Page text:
QUICK HIT: Why Suffering? You could fill a library with the books on this subject, but in my opinion, there is none better for the average reader than what Zacharias and Vitale offer here. Clear, simply stated answers confirmed through a wealth of resources.
We ask it every day. We ask it in the big things and the small things. We ask it when our world implodes around us and when we explode into our world. It is a universal question asked in every human language and guttural moan imaginable. It is asked the world over, from the richest to the poorest, from the East to the West, from ancient times to our modern days. It is a question inherent to our being, the answer to which provides the answer for our ontological longing.
Zacharias begin the book by elaborating on the question. What it is the people mean when they ask this question? How are we supposed to answer? Among other things, he develops the difference between the intellectual question and the personal question. In other words, the beginnings of an answer lie in why the question is being asked. Is this just another intellectual exercise for a skeptic or have they recently been through a tragic loss. Zacharias suggests that while the problem of evil can be discussed philosophically, it is usually best answered pastorally.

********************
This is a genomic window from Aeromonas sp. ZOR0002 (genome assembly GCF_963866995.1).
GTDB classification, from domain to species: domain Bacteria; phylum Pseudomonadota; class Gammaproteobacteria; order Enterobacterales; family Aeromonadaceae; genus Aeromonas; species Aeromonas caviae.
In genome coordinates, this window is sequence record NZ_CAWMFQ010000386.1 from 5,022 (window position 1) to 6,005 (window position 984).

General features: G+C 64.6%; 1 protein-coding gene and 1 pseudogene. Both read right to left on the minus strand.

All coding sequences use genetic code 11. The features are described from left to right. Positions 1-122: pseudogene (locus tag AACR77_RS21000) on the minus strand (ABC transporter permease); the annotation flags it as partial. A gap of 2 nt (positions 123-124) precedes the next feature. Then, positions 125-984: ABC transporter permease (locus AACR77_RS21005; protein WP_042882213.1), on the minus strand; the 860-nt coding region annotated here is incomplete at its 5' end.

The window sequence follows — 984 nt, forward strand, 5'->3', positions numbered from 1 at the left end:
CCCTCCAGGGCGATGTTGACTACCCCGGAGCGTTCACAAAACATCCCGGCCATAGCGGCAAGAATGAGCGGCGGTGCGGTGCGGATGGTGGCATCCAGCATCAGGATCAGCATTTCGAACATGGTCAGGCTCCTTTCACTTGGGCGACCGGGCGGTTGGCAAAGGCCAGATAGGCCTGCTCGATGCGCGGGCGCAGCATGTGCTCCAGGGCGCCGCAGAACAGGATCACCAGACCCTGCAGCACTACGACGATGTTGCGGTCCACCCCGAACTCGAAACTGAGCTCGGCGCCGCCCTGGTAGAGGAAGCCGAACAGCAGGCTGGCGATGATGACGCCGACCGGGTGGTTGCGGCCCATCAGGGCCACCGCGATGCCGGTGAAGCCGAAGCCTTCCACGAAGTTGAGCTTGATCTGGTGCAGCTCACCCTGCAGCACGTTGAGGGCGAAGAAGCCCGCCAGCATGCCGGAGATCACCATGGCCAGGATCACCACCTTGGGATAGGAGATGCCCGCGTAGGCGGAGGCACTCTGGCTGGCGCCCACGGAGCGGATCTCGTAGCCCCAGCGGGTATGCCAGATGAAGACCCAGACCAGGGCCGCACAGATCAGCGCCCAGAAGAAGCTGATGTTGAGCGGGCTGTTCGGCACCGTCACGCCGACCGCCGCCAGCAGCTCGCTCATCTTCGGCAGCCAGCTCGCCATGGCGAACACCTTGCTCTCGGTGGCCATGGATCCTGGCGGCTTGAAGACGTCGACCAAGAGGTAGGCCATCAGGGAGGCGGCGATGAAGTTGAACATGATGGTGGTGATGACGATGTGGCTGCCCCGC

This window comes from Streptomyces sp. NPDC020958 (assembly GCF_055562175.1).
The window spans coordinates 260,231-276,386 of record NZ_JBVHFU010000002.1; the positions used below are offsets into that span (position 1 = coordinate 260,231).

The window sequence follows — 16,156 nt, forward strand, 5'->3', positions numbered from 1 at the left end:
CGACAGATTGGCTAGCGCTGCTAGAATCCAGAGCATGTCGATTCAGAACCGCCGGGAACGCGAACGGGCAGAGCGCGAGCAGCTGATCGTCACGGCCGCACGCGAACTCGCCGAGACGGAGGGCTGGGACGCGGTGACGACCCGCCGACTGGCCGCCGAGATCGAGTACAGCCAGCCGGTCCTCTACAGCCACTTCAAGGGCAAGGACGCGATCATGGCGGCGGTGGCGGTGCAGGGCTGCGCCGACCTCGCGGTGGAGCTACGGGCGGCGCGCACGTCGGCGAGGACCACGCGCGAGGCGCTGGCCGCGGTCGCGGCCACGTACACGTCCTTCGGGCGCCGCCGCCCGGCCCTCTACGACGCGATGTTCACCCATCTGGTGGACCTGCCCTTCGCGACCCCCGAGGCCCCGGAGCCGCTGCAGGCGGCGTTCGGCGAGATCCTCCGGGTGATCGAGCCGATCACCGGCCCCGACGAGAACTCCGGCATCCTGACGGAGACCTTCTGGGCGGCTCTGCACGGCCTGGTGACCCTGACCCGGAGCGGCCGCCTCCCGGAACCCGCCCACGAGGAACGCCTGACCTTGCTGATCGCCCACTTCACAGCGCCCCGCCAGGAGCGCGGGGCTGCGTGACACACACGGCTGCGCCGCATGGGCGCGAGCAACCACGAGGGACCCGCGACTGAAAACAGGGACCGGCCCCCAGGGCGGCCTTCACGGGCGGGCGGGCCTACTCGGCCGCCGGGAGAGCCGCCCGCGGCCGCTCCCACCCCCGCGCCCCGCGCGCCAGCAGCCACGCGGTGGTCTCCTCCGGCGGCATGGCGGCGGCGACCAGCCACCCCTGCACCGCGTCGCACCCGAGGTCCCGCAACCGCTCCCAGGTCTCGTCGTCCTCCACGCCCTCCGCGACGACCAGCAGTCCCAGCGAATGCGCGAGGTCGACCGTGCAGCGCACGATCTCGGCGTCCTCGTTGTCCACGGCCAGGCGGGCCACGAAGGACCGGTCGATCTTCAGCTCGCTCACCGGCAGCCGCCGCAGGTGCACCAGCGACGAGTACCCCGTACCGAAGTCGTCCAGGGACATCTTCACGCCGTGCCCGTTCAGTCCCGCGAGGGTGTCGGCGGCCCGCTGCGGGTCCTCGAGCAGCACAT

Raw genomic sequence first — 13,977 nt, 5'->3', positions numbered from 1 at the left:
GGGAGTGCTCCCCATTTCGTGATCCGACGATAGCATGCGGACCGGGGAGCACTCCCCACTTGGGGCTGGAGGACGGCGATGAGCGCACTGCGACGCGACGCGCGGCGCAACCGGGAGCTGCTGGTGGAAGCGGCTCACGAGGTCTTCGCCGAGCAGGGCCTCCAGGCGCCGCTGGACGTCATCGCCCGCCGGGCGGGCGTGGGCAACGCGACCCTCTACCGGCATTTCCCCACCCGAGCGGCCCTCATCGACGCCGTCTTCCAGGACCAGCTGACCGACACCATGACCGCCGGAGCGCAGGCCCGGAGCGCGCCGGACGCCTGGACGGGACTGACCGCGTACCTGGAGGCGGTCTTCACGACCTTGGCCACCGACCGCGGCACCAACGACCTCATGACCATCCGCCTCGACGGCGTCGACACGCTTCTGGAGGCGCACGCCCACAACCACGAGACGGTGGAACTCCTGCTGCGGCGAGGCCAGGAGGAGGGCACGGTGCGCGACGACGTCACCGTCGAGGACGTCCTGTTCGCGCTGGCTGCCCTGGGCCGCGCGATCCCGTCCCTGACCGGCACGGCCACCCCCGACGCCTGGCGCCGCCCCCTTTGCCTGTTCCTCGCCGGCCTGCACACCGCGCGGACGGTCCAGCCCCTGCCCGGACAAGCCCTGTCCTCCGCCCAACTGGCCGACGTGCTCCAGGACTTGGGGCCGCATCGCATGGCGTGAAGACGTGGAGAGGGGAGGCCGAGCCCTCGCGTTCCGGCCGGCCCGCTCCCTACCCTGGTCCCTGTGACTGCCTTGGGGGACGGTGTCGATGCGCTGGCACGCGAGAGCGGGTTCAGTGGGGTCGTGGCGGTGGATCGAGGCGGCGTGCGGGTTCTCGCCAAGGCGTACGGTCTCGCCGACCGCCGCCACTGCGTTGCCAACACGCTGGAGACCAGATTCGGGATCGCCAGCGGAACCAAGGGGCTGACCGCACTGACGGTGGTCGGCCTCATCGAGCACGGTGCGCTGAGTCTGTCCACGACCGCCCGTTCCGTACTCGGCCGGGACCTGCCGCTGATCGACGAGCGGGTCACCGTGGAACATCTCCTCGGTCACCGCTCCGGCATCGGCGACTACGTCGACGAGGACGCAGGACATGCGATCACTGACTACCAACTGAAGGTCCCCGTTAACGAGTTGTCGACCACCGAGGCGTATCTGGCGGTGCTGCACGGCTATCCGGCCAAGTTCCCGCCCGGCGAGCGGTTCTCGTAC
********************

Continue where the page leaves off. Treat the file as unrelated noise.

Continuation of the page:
From this introduction, Zacharias and Vitale trade chapters on various responses to the problem of suffering. Space prohibits a full analysis, so suffice it to say that Zacharias writes on the responses of freedom and morality while Vitale writes about grace, the Cross, and hope. Zacharias also writes a magnificent chapter midway through that compares the Christian answer to the answers from Buddhism, Islam, and naturalism.
Every chapter in the book is a goldmine. I suggest you take just over a week to read this book and focus on one chapter a day. Let the material sink it, grapple with it, think through it, and incorporate it into your own life.
One thing to note: Ravi and Vince could not have more different writing styles. Ravi’s writes the way he speaks, with such precision and clarity that I can hear the lilt of his voice in my head as I read his thoughts. Vince’s writing is more rugged and conversational and also fits his own personality and speaking tone. It’s jarring, at times, if you read more than one chapter at a time, but does not affect the quality of the book.
You could fill a library with the books on this subject, but in my opinion, there is none better for the average reader than what Zacharias and Vitale offer here. Clear, simply stated answers confirmed through a wealth of resources. Everyone needs to read this book because everyone deals with this question. Do yourself and those around you a favor and pick it up now.